Last month we focused on Betty Oliphant, the first JumpStart staff member to be employed, back in 2011. She shared her recollections of the early days when she helped out as a receptionist in the JumpCO office. In those days, JumpStart was a tiny organisation and its founder was a solo pilot. The organisation has grown substantially over the years and so has the staff complement. The newest addition to the team, Ditiro Madiseng, was appointed in February as an Executive Assistant, helping the General Manager, Callen Hodgskiss, and Steve Mahony, our CEO. Ditiro talked about the formative elements that helped her become the woman she is now.
From fine to fearful to fun!
My first encounter with maths in primary school went well enough. I was an A or B+ student, but when I got to high school people seemed doubtful about my capacity to study maths and science. Unfortunately I believed this and became fearful around maths. In the days before “maths lit” one could matriculate without maths as a subject, so in Grade 11, I turned to history and business economics.
Many years later I discovered accounting on the syllabus of my post-graduate studies in Business & Office Management at UNISA. To my surprise I found myself coping with maths and realised the negative connotations surrounding it were misplaced. Now when I’m planning my next race, I’m calculating the splits I’ll need to sustain over the distance… I’ve been helps me think about the role that teachers play in children’s lives. Their words carry so much power to influence young lives for better or worse.
The dailiness of maths
Maths gets a bad rap, but if we saw how much maths enters every day, it would make learning it easier. For example, when you park your car you are intuitively using geometry and measurement. If you get the calculations wrong, denting your paintwork could prove a costly mistake. As an adult I see how maths features in every aspect of life. It underpins so much strategic thinking, like taking directions and time management. As an athlete, I’m making calculations when I run, figuring out how fast I’m going over a certain distance. I’m pleased to be part of an organisation helping teachers to inspire learners to see maths as an exciting subject.
A balancing act
While studying for a BA Corporate Communications at UJ I worked as a waitress. That taught me accountability. In order to book my work shifts without overlapping lectures, I knew my diary and deadlines by heart. I learned to calculate my tips, budget my salary, and learned planning so that classes, exams, and my shifts didn’t collide.
At a practical level, navigating the space between the restaurant and kitchen taught me to balance the weight, shape and heat of each item carried to the table. Learning how to balance three or four plates without dropping them was a metaphor and a transferable skill that helps me now to execute the practicalities of being an Executive Assistant. Examining expense claims and monitoring advance requests, tallying a travel log and keeping diaries, tracking expenditure and doing reconciliation, managing procurement and finance includes lots of numbers so I’m glad I’ve made friends with mathematics!
Learning about the NPO space
My most recent studies took shape on the Social Entrepreneurship Programme with Gordon Institute of Business Science. That gave me more clarity around NGO space where I’ve been working for the last seven years. This sector is making a difference. It’s different from Government, different from the corporate sector. It’s a sector on its own and this knowledge proved handy in my current role.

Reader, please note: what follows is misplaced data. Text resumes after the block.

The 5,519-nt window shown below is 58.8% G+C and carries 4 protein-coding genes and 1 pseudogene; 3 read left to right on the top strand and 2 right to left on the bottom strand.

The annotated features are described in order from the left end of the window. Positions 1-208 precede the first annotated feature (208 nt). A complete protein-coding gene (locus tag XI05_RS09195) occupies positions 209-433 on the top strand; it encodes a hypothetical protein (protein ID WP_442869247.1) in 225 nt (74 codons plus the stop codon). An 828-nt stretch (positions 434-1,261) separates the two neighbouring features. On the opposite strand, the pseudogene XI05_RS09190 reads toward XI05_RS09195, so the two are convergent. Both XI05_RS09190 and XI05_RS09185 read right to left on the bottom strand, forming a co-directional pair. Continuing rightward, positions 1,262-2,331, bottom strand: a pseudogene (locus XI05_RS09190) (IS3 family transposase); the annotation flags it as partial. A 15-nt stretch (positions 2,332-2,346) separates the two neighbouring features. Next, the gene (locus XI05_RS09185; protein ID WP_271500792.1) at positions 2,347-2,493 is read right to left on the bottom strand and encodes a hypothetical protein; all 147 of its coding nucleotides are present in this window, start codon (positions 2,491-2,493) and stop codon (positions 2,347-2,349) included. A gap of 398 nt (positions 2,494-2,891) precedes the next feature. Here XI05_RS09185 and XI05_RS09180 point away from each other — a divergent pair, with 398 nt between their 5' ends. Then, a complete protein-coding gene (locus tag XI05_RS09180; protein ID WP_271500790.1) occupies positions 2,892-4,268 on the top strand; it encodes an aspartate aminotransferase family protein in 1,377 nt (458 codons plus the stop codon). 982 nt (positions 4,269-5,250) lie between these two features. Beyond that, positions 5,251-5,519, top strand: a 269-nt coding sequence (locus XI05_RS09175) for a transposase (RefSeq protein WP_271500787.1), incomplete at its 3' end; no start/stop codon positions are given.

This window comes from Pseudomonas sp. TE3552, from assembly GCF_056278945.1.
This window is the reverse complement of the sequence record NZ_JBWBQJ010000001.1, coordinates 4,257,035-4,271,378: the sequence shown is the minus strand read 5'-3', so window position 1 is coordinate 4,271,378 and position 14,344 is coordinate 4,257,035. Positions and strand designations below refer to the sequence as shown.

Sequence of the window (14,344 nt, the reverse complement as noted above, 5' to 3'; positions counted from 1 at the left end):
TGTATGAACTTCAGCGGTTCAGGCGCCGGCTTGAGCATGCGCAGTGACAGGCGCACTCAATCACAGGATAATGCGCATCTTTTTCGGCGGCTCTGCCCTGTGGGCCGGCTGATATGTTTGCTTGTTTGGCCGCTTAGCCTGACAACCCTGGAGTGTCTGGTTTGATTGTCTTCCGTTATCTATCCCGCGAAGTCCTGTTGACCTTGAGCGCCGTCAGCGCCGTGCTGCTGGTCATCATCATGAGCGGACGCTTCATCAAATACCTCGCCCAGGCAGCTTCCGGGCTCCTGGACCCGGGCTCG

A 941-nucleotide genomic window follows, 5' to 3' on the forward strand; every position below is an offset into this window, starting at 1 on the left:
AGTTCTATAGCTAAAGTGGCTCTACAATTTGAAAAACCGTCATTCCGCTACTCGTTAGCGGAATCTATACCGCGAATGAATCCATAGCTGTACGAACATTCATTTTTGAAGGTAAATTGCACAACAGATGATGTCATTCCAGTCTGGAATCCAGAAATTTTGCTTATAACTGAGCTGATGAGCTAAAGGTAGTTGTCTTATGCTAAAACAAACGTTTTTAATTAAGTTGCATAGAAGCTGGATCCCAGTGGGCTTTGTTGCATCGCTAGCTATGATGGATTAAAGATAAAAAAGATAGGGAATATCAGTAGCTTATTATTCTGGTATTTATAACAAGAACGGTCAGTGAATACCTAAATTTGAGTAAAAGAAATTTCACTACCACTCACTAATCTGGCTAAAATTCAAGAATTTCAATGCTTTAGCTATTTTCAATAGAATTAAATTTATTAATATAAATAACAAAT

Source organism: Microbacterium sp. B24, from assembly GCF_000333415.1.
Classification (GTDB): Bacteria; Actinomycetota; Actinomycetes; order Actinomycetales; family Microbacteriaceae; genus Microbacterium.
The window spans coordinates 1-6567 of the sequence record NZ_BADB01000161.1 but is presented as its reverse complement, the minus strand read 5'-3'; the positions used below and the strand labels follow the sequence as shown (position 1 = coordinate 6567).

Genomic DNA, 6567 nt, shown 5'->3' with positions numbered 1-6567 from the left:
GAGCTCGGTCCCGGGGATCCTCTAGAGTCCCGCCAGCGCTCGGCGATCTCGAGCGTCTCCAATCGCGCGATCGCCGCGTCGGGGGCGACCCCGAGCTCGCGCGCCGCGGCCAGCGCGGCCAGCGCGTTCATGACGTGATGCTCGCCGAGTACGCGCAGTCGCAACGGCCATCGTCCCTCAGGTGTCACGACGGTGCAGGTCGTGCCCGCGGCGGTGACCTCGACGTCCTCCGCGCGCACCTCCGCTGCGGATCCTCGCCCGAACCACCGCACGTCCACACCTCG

When my mother was in her early 40s she saw my birth as a miracle. My nam means “an act of God”. She raised me as a single mother with my grandmother as a kind and wise influence. I spent a lot of time with Nkoko and her support was a key factor in me developing confidence and curiosity. After school, my mother and grandmother were deeply interested in how my day had gone. When things did not go well there was no shouting or punishment, just their support building me up. They were keen to find out how to help? Do you need assistance from your uncle? What help do you need? Their support and love made me who I am. One can overcome the difficult stuff that inevitably comes your way with that level of support.
From early childhood I loved to explore and figure out new things. At school I was always last on the sports field, but now, running and hiking get me up in the morning. I’m always up for a challenge and keen to try new things – especially if someone says I can’t.
I want to discover what’s on the other side of the world. What if I can actually do this hard thing? I ask myself! If I run 42km what will happen? Can I do it? Can I hike this difficult trail? At Easter, I ran an 11km race in the pouring rain. With that box ticked I can say I’m a proper runner now!
Becoming comfortable and confident
I’m currently reading Becoming by Michelle Obama, who describes coming from small beginnings to overcome many challenges. This biography inspires me to see what’s possible in my own life. Securing a bursary to study at GIBS was part of my own development, and helped me becoming comfortable and confident with who I am.
I’ve always pushed myself to do things and I see this as a real strength. Recently I was asked to take minutes at JumpStart’s board meeting, which was exciting. To be trusted with this responsibility by my new colleagues… well, it felt good!
Partner with us
JumpStart needs companies who will partner with us to ensure that maths becomes fun and fearless so that each person on our programme can reach their full potential. Can you help us to expand our programme into schools in your area? Do you need to optimise your Skills Development expenditure? How about contributing to our bursary fund. Email Betty Oliphant to start a conversation about getting involved in this vibrant and powerful work.